I would have a well-thought out business plan. Be prepared to articulate to your potential clients what your mission and philosophy is and how you can help them improve the overall health and wellness of their employees. This means being comfortable presenting to a board of directors or a group of top-level executives. Keep in mind that health and wellness translates into dollars saved for a company, which is the main benefit to that company. If you want their business, you show them how your program can save money, and specifically how much. You’ll have to find data, studies and statistics supporting your claims of what unhealthy, sedentary employees cost companies like theirs on an annual basis, for example, and what all the benefits of a wellness program are for both company and employee. That’s the hard part. You’ll also need to find out who (if anyone) provides insurance benefits for the company, as it will be helpful to be networked with those folks and find out what they offer/cover as part of their contract with the company. You’ll need to have your wellness packages (different options, tiers, etc.) priced out so the company will know what they’re getting and at what cost, and they’ll be able to see how much they’ll save in healthcare costs after paying you. Use LinkedIn and any other networking connections you can find to make contact with their HR or executive-level staff. Be prepared for any unexpected obstacles that you’ll be confronted with. Once you’re in, offer your services to HR in helping them reach employees to encourage participation and compliance (newsletters, fb group, etc.). Be involved in as many company social functions as you can to build a great networking system. I’m told that the new healthcare guidelines coming down the pipeline will regulate wellness programs (design, content, incentives, and ensuring non-discrimination for disabled employees), so factor those regulations in when developing your program. I’m sure the company’s HR will ultimately be responsible for compliance, however. And remember, one company can bring another one.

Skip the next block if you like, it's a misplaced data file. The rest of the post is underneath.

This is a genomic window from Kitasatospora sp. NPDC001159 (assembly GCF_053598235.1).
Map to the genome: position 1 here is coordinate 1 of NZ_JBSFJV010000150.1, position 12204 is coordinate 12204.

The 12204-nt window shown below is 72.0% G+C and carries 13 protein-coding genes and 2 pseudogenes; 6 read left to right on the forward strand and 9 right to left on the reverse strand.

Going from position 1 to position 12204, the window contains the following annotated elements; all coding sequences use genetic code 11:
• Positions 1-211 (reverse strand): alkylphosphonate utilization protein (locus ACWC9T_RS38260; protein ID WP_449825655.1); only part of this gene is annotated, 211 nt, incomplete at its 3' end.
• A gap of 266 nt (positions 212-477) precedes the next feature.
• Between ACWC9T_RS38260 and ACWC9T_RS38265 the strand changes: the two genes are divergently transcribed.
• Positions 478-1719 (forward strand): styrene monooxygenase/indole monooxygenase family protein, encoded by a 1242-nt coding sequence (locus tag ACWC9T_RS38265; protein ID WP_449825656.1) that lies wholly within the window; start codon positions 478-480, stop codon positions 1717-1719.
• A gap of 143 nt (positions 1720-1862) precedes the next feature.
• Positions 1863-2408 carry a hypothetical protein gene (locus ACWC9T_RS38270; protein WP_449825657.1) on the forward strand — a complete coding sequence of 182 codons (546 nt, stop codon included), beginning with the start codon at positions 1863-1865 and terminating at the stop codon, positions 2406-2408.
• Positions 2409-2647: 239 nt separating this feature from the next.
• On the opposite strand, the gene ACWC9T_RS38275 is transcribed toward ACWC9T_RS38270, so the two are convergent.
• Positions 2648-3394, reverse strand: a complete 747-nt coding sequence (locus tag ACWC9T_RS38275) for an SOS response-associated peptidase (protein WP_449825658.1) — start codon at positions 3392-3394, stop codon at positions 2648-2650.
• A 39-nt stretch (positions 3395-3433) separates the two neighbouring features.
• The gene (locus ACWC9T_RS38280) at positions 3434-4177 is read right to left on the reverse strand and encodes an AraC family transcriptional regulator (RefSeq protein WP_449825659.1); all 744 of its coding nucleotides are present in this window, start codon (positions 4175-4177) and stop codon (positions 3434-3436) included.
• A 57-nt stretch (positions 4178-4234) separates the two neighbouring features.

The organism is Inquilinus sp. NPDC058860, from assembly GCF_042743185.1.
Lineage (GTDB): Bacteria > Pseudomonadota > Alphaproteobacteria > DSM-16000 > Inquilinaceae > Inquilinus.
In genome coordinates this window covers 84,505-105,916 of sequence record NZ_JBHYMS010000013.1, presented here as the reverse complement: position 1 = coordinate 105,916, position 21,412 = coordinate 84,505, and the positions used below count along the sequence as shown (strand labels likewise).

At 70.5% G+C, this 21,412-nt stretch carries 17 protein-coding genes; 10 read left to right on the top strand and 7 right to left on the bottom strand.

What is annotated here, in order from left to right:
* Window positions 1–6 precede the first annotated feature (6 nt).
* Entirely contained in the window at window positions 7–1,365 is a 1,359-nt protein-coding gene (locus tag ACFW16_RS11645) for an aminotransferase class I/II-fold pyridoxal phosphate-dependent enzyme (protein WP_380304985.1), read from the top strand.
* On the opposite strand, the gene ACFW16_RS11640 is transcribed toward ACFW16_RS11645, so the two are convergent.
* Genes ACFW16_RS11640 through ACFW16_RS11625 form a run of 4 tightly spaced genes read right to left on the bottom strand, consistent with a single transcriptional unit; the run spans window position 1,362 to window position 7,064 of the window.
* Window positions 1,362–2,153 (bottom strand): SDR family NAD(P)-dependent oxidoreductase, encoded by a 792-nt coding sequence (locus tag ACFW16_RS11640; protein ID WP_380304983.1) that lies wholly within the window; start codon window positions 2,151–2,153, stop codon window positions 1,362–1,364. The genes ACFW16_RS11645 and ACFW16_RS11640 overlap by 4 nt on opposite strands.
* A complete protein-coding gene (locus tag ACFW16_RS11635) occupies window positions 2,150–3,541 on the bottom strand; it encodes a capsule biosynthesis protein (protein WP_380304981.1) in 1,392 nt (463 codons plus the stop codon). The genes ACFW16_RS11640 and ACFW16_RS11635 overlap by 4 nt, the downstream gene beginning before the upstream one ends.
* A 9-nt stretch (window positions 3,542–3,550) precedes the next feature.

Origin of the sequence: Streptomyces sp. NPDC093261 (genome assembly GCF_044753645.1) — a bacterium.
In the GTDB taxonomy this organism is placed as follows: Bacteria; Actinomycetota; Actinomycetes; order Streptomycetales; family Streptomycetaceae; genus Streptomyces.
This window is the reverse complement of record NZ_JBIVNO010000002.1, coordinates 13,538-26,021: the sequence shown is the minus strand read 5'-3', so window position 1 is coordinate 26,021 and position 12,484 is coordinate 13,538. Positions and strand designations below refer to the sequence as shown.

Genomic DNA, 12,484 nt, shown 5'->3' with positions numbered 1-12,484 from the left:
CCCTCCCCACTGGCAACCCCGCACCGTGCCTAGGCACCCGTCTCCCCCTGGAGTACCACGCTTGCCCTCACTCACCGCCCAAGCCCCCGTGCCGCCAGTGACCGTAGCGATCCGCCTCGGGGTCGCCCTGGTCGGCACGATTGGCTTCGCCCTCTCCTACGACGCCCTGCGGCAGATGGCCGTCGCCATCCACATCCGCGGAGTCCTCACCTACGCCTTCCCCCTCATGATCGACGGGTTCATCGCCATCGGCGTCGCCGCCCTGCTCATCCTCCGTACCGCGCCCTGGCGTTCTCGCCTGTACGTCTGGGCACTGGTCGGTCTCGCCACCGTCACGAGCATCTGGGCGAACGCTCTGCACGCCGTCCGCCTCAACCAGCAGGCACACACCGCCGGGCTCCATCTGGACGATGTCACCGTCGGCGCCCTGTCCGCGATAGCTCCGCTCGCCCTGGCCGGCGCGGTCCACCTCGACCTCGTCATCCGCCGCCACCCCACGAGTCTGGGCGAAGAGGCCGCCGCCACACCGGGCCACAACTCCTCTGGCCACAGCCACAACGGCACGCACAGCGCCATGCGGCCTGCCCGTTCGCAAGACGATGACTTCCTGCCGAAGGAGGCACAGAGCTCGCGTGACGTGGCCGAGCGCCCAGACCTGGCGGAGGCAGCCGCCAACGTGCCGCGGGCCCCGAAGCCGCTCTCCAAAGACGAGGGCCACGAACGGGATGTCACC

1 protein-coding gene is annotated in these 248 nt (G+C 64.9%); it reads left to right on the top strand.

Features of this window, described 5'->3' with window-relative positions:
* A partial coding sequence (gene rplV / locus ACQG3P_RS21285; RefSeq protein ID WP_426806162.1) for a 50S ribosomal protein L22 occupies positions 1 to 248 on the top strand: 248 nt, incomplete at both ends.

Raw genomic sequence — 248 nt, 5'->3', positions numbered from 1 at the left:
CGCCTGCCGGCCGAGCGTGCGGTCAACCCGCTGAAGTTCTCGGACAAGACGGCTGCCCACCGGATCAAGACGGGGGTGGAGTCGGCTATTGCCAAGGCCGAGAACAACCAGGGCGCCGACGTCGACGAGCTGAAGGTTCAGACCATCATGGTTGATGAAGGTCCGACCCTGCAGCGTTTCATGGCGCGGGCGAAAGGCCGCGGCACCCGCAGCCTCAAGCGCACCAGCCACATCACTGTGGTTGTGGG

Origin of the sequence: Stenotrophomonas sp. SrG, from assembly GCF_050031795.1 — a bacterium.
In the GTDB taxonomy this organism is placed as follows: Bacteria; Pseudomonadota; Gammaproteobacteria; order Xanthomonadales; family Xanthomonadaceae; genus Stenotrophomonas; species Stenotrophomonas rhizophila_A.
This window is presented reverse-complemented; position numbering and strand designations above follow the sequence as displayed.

When looking at getting into a new area of business, I always turn to those who are tops in the field. Who are the big corporate wellness providers in your area? What do they offer? What certifications do they have? What business model do they use? Who do they target? What is their pricing? Then put together what you’ll offer, how you’ll offer it, who you’ll target, etc. By copying the best, putting your spin on it to match your goals and personality, you’ll have a winning concept.
Then, as Harris stated, be prepared to present your offerings.
The National Physical Activity Plan has a Workplace Wellness Section as does the CDC, take a look.
Start attending conferences that have Workplace Wellness learning.
Buy Niko Pronk’s book ACSM’s Worksite Health Handbook.
Read Zero Trends by Edington. View Dee Edington on Utube.
I have never found business plans useful. Gaining attention as a workplace wellness coach, consultant or practioner is about what you know and who you know. In today’s economy you need to know your numbers in workplace wellness, and need to know the decision makers to get your foot in the door.
Hire on as a part time wellness coordinator with one of the nations top wellness providers and you will learn a lot that can help you figure out your direction.
The greatest need in workplace wellness is in the small companies, 80 to 500 people. There are more of these companies in the US than larger companies, and they are underserved. There is opportunity for the connected knowledgable entrepreneur.
Hello M K,
Congratulations on a new venture. My answer will be the same to your other question you posted here.
Do you have a business plan?
Do you have a budget?
Do you have a location?
Do you have financing?
What steps have you taken to start up a wellness company?
Here is a link that can also help:
Wishing You Great Success!
Make sure you know the right people in the industry. It’s all about connections.